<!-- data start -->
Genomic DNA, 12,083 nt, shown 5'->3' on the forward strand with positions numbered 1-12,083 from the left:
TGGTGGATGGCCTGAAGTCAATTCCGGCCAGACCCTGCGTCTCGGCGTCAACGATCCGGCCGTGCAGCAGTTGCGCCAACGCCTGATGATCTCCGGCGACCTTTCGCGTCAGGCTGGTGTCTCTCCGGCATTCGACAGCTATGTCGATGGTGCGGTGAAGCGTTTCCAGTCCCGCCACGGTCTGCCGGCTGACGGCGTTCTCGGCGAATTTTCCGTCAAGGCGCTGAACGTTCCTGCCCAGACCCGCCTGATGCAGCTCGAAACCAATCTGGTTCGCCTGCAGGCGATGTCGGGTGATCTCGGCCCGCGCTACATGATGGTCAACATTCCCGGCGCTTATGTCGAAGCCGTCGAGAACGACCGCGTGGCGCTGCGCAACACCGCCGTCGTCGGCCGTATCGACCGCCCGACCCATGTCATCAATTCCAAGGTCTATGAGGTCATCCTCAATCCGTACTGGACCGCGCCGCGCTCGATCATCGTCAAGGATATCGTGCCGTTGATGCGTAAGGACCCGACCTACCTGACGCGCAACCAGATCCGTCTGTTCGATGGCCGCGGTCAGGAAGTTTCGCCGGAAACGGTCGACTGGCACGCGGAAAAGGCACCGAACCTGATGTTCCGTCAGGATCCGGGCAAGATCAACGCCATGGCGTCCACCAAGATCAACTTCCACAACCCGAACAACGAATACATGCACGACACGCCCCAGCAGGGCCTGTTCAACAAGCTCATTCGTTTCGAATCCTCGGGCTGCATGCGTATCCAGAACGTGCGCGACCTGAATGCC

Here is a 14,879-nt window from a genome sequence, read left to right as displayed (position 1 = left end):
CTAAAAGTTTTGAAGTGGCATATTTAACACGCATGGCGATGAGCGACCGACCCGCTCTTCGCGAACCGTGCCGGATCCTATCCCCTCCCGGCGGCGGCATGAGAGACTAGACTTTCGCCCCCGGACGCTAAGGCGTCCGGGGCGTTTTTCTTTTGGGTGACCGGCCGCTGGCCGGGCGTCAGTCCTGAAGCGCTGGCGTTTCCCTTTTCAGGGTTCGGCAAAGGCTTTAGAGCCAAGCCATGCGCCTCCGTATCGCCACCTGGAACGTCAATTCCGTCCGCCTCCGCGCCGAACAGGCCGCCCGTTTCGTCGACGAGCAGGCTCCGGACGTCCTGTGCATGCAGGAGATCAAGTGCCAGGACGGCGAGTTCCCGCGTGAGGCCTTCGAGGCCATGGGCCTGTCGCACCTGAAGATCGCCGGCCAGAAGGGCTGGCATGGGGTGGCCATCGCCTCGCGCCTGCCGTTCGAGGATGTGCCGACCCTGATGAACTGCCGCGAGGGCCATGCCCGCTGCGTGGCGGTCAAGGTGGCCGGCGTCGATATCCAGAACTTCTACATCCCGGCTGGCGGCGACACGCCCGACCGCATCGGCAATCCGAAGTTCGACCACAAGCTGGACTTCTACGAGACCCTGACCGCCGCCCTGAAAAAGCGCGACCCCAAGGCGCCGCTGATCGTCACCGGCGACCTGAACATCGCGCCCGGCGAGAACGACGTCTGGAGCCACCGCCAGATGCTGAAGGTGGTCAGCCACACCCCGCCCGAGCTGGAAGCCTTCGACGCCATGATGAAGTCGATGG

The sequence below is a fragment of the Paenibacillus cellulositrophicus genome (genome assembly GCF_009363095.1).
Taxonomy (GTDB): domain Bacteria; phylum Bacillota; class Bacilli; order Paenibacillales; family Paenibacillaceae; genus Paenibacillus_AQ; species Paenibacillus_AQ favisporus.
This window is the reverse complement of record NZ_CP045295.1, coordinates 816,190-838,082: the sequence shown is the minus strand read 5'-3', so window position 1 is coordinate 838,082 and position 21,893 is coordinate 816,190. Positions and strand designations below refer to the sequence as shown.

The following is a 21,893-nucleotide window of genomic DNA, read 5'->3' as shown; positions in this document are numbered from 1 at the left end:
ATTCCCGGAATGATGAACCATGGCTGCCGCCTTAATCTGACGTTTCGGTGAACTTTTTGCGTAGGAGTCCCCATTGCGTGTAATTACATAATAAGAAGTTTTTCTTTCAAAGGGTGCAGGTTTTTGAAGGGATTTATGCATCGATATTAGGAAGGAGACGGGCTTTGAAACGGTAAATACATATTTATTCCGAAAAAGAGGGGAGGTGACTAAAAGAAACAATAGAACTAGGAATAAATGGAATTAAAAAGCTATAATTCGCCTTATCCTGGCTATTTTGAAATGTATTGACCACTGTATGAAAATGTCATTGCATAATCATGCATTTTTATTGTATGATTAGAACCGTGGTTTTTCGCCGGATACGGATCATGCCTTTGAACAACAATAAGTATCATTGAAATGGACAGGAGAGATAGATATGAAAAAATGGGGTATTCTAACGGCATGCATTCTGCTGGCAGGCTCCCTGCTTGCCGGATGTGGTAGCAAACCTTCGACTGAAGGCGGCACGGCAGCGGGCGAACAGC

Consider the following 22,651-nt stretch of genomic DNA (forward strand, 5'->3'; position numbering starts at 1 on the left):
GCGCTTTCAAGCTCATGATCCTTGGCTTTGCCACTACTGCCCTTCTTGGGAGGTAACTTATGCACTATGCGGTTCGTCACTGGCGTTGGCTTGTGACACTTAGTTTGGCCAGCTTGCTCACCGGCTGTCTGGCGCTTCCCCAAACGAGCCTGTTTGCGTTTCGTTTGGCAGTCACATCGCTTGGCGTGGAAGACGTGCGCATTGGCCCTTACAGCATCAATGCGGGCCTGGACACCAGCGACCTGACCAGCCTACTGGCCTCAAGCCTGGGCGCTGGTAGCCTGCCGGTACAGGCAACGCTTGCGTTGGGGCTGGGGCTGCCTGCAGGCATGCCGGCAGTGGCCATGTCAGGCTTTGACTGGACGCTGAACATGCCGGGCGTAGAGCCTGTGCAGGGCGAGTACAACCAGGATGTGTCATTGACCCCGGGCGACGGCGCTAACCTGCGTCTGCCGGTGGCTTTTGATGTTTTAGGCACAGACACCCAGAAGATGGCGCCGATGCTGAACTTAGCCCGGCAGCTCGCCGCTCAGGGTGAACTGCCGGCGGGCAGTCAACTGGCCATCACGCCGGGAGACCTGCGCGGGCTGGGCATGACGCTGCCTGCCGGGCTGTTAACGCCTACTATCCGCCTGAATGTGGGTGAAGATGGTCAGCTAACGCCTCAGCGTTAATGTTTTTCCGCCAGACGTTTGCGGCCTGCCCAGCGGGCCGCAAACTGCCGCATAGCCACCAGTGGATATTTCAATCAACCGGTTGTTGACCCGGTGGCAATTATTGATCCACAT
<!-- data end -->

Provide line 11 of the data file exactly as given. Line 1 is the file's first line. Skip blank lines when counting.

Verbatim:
GCGCTTTCAAGCTCATGATCCTTGGCTTTGCCACTACTGCCCTTCTTGGGAGGTAACTTATGCACTATGCGGTTCGTCACTGGCGTTGGCTTGTGACACTTAGTTTGGCCAGCTTGCTCACCGGCTGTCTGGCGCTTCCCCAAACGAGCCTGTTTGCGTTTCGTTTGGCAGTCACATCGCTTGGCGTGGAAGACGTGCGCATTGGCCCTTACAGCATCAATGCGGGCCTGGACACCAGCGACCTGACCAGCCTACTGGCCTCAAGCCTGGGCGCTGGTAGCCTGCCGGTACAGGCAACGCTTGCGTTGGGGCTGGGGCTGCCTGCAGGCATGCCGGCAGTGGCCATGTCAGGCTTTGACTGGACGCTGAACATGCCGGGCGTAGAGCCTGTGCAGGGCGAGTACAACCAGGATGTGTCATTGACCCCGGGCGACGGCGCTAACCTGCGTCTGCCGGTGGCTTTTGATGTTTTAGGCACAGACACCCAGAAGATGGCGCCGATGCTGAACTTAGCCCGGCAGCTCGCCGCTCAGGGTGAACTGCCGGCGGGCAGTCAACTGGCCATCACGCCGGGAGACCTGCGCGGGCTGGGCATGACGCTGCCTGCCGGGCTGTTAACGCCTACTATCCGCCTGAATGTGGGTGAAGATGGTCAGCTAACGCCTCAGCGTTAATGTTTTTCCGCCAGACGTTTGCGGCCTGCCCAGCGGGCCGCAAACTGCCGCATAGCCACCAGTGGATATTTCAATCAACCGGTTGTTGACCCGGTGGCAATTATTGATCCACAT